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Title: Metagenomic Analysis of Microbial Symbionts in a Gutless Worm

Abstract

Symbioses between bacteria and eukaryotes are ubiquitous, yet our understanding of the interactions driving these associations is hampered by our inability to cultivate most host-associated microbes. Here we use a metagenomic approach to describe four co-occurring symbionts from the marine oligochaete Olavius algarvensis, a worm lacking a mouth, gut and nephridia. Shotgun sequencing and metabolic pathway reconstruction revealed that the symbionts are sulphur-oxidizing and sulphate-reducing bacteria, all of which are capable of carbon fixation, thus providing the host with multiple sources of nutrition. Molecular evidence for the uptake and recycling of worm waste products by the symbionts suggests how the worm could eliminate its excretory system, an adaptation unique among annelid worms. We propose a model that describes how the versatile metabolism within this symbiotic consortium provides the host with an optimal energy supply as it shuttles between the upper oxic and lower anoxic coastal sediments that it inhabits.

Authors:
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Publication Date:
Research Org.:
Lawrence Berkeley National Lab. (LBNL), Berkeley, CA (United States)
Sponsoring Org.:
Genomics Division
OSTI Identifier:
974268
Report Number(s):
LBNL-2723E
TRN: US201007%%364
DOE Contract Number:  
DE-AC02-05CH11231
Resource Type:
Journal Article
Journal Name:
Nature
Additional Journal Information:
Journal Name: Nature
Country of Publication:
United States
Language:
English
Subject:
59 BASIC BIOLOGICAL SCIENCES; ANNELIDS; AVAILABILITY; BACTERIA; BIOLOGICAL PATHWAYS; CARBON; METABOLISM; NUTRITION; RECYCLING; SEDIMENTS; WASTES

Citation Formats

Woyke, Tanja, Teeling, Hanno, Ivanova, Natalia N, Hunteman, Marcel, Richter, Michael, Gloeckner, Frank Oliver, Boeffelli, Dario, Barry, Kerrie W, Shapiro, Harris J, Anderson, Iain J, Szeto, Ernest, Kyrpides, Nikos C, Mussmann, Marc, Amann, Rudolf, Bergin, Claudia, Ruehland, Caroline, Rubin, Edward M, and Dubilier, Nicole. Metagenomic Analysis of Microbial Symbionts in a Gutless Worm. United States: N. p., 2006. Web. doi:10.1038/nature05192.
Woyke, Tanja, Teeling, Hanno, Ivanova, Natalia N, Hunteman, Marcel, Richter, Michael, Gloeckner, Frank Oliver, Boeffelli, Dario, Barry, Kerrie W, Shapiro, Harris J, Anderson, Iain J, Szeto, Ernest, Kyrpides, Nikos C, Mussmann, Marc, Amann, Rudolf, Bergin, Claudia, Ruehland, Caroline, Rubin, Edward M, & Dubilier, Nicole. Metagenomic Analysis of Microbial Symbionts in a Gutless Worm. United States. doi:10.1038/nature05192.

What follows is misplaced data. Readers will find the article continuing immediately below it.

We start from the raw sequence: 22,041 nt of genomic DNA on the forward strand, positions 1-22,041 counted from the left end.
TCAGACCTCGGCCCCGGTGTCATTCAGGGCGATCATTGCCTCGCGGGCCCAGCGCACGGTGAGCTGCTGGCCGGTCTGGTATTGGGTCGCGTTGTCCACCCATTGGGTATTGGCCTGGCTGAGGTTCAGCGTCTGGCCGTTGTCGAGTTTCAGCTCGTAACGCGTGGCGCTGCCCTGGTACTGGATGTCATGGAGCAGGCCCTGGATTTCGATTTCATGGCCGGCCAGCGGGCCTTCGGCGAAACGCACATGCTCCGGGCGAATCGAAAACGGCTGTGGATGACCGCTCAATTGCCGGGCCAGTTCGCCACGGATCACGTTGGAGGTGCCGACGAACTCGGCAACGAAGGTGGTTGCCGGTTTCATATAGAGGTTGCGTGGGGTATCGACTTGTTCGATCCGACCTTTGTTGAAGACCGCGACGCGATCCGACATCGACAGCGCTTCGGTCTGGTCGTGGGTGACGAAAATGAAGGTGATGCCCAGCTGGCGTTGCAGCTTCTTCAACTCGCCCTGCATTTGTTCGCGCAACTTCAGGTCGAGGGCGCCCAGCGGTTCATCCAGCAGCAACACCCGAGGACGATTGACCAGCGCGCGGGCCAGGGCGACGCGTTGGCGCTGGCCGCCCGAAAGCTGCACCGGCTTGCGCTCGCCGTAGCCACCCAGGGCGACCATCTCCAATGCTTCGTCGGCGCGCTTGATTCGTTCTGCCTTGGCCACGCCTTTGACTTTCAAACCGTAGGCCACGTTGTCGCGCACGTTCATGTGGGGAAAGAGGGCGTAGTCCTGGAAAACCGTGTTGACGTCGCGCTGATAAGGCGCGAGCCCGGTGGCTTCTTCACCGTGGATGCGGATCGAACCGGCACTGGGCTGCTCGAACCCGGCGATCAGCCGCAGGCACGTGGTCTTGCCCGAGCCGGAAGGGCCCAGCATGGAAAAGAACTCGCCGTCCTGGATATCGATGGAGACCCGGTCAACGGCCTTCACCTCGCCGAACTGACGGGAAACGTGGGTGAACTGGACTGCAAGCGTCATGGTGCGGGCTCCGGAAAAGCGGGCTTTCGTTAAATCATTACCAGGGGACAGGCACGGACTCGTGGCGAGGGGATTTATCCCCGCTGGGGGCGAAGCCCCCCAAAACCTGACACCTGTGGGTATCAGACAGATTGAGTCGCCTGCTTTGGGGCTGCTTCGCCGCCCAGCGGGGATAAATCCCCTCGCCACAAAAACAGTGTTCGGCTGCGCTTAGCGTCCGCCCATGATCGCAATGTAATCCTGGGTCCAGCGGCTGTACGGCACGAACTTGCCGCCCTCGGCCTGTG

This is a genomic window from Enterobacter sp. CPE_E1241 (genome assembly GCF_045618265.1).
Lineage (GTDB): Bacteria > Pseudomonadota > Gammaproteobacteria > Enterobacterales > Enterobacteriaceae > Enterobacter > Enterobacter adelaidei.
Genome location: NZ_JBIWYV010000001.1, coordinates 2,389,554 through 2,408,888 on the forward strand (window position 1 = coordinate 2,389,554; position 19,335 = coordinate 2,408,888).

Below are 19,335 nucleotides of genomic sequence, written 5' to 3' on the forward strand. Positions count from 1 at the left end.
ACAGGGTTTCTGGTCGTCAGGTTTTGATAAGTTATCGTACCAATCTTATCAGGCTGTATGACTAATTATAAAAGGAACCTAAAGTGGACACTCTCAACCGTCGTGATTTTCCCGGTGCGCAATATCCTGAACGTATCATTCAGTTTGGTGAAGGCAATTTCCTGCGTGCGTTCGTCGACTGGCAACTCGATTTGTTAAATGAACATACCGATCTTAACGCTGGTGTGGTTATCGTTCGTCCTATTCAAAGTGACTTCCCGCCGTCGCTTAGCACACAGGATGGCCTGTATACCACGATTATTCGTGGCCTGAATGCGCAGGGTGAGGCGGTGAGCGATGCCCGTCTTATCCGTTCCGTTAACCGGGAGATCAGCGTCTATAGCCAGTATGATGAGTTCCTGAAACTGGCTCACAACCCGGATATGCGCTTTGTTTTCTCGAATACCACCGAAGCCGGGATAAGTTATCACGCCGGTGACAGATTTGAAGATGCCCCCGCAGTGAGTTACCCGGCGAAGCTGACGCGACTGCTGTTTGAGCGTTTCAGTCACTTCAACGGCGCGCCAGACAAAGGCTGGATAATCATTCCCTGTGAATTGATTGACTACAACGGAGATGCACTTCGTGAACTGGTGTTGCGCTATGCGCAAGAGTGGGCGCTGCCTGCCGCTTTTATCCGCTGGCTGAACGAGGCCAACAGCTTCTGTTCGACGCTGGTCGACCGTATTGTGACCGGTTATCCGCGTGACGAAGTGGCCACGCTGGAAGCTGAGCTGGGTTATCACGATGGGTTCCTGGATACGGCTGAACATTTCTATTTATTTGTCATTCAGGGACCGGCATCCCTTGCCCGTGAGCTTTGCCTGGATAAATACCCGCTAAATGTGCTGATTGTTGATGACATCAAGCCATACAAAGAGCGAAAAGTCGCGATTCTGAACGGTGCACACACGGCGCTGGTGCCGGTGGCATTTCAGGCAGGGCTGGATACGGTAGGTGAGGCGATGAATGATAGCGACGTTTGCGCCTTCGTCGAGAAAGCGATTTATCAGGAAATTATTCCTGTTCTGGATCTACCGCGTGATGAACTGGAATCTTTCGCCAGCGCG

Woyke, Tanja, Teeling, Hanno, Ivanova, Natalia N, Hunteman, Marcel, Richter, Michael, Gloeckner, Frank Oliver, Boeffelli, Dario, Barry, Kerrie W, Shapiro, Harris J, Anderson, Iain J, Szeto, Ernest, Kyrpides, Nikos C, Mussmann, Marc, Amann, Rudolf, Bergin, Claudia, Ruehland, Caroline, Rubin, Edward M, and Dubilier, Nicole. Mon . "Metagenomic Analysis of Microbial Symbionts in a Gutless Worm". United States. doi:10.1038/nature05192. https://www.osti.gov/servlets/purl/974268.
@article{osti_974268,
title = {Metagenomic Analysis of Microbial Symbionts in a Gutless Worm},
author = {Woyke, Tanja and Teeling, Hanno and Ivanova, Natalia N and Hunteman, Marcel and Richter, Michael and Gloeckner, Frank Oliver and Boeffelli, Dario and Barry, Kerrie W and Shapiro, Harris J and Anderson, Iain J and Szeto, Ernest and Kyrpides, Nikos C and Mussmann, Marc and Amann, Rudolf and Bergin, Claudia and Ruehland, Caroline and Rubin, Edward M and Dubilier, Nicole},
abstractNote = {Symbioses between bacteria and eukaryotes are ubiquitous, yet our understanding of the interactions driving these associations is hampered by our inability to cultivate most host-associated microbes. Here we use a metagenomic approach to describe four co-occurring symbionts from the marine oligochaete Olavius algarvensis, a worm lacking a mouth, gut and nephridia. Shotgun sequencing and metabolic pathway reconstruction revealed that the symbionts are sulphur-oxidizing and sulphate-reducing bacteria, all of which are capable of carbon fixation, thus providing the host with multiple sources of nutrition. Molecular evidence for the uptake and recycling of worm waste products by the symbionts suggests how the worm could eliminate its excretory system, an adaptation unique among annelid worms. We propose a model that describes how the versatile metabolism within this symbiotic consortium provides the host with an optimal energy supply as it shuttles between the upper oxic and lower anoxic coastal sediments that it inhabits.},
doi = {10.1038/nature05192},
journal = {Nature},
number = ,
volume = ,
place = {United States},
year = {2006},
month = {5}
}